Sentence Length

One piece of advice you’ll get from everyone concerns sentence length. A long sentence is long, therefore it must meander, therefore you aren’t really sure what you want to say. Short sentences are short. Really short. Short! (And therefore non-fattening and good for you.)

What difference does it make? Why should you care?

In general (and note that caveat well!), longer sentences convey a sense of ease or comfort. When the narrator can speak in long sentences, he or she is not stressed. So go ahead and put in your entire thought. In fact, if two sentences are closely related to the same idea, just put a semicolon between them; you may find this keeps things together. Or, if you’re trying to tell your reader something then do this: use a colon and spell it out! And, quite frankly, if you’re trying to convey complexity of thought or careful rationalization, pull those thoughts together into juicy sentences that are long enough to convey the relief.

A period (.), or as the Brits say, a full stop, is just that. The eye sees the period and the brain stops. Two ideas. Separated. A comma is less of a stop, but still a pause for breath. In fact, you can decide whether to use a comma by reading the sentence out loud. If you automatically pause for breath, insert the comma. If you don’t don’t.

Ah, but what use are short sentences? In general (there’s that caveat again), short sentences convey not only terseness but also tension. The mind is focused. The narrator leads you. Something critical will happen. Now.

Do you see the difference? You may do this automatically, but as you look over your text, see if the sentence length shortens as the tension goes up. Conversely, make sure the sentences stretch out a bit after that climax; the reader will know it’s time to relax.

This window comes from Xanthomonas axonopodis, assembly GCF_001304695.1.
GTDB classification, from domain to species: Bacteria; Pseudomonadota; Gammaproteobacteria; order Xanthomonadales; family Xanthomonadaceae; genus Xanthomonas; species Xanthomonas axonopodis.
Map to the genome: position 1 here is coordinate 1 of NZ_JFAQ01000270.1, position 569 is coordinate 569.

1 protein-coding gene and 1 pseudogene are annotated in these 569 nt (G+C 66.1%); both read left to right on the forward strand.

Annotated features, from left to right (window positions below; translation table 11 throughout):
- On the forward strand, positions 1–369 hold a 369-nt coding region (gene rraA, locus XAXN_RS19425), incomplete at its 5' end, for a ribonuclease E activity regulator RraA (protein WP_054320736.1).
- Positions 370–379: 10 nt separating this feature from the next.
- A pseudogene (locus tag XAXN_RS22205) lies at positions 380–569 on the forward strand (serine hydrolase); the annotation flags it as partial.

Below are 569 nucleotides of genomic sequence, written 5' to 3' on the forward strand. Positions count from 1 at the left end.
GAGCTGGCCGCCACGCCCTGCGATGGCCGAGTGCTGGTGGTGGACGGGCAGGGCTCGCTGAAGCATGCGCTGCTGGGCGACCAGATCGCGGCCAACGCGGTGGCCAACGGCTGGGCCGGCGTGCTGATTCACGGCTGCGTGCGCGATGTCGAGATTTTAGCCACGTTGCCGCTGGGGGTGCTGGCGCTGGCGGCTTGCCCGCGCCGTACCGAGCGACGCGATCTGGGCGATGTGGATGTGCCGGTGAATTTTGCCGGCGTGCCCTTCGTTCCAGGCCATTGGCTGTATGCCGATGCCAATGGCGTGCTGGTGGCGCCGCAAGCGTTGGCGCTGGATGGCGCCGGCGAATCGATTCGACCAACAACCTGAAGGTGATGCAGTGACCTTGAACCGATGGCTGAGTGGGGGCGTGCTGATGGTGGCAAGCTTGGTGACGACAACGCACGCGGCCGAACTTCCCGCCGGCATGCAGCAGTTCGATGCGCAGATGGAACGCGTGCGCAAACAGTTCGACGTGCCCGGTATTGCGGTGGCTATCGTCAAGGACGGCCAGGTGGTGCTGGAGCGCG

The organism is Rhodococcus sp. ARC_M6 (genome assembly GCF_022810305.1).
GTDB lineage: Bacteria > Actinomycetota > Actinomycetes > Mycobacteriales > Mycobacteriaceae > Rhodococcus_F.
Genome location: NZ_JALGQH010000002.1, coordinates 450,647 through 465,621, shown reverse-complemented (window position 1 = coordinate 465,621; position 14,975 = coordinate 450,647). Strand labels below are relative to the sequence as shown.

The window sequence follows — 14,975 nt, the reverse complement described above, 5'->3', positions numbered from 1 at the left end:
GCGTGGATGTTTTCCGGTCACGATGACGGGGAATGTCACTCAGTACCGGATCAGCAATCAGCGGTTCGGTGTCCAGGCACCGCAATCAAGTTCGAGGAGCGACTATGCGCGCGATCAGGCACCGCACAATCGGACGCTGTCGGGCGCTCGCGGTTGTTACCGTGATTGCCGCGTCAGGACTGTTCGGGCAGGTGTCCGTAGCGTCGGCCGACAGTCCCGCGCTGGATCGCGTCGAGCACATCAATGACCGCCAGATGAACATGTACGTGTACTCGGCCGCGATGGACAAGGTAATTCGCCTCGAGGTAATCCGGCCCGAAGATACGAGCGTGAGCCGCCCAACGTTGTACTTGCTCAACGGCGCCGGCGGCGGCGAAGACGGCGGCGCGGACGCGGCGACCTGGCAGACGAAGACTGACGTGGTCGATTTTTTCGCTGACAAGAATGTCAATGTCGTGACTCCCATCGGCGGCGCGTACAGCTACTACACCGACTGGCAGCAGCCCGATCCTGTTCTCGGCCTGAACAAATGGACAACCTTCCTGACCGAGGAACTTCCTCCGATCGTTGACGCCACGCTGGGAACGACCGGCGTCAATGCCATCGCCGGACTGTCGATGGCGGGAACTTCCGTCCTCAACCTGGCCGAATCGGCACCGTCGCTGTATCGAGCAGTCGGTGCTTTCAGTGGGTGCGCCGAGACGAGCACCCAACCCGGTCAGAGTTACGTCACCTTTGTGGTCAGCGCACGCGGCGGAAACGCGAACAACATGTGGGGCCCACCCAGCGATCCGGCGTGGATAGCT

Here’s an example from Broom 1:

   Well, to make a long and fascinating story short, the nurse finally rescued me from the reception area, but not before ten—that’s right—ten people, two of whom I recognized—came in to ask if I’d really flown the broom. And there I was, holding a broom, which makes things hard to deny (I’d finally removed the goggles). I tried ignoring them, which was actually tempting given that my leg was truly a bonfire, but I had to acknowledge the painful truth that I’d been seen flying.
   In town.
   On a broom.
   In broad daylight.

Let’s take a look at this. I’d been rescued from the reception area, which represents relief from trying to get some medical attention: I’d achieved my goal, so I could slow down a bit. Quite a bit, in fact, although note that the sentence is a bit broken up with dashes, used to convey our narrator’s confusion. But our narrator has a serious problem: the flying broomstick is now public. He knows this will greatly complicate matters. Now that his mind is focused beyond the pain of his leg wound, he ponders the new crisis. And the sentences get shorter. In fact, so short I spread a sentence across four paragraphs.

Why? Simple. Emphasis. The page layout affects how people read. A period (full stop) is a break, but a paragraph is an even greater break. So if you want to focus the mind, make a paragraph very short. Maybe just one word.

Give it a try. Make your narrative sparkle! Modulate the reader’s tension with sentence length.

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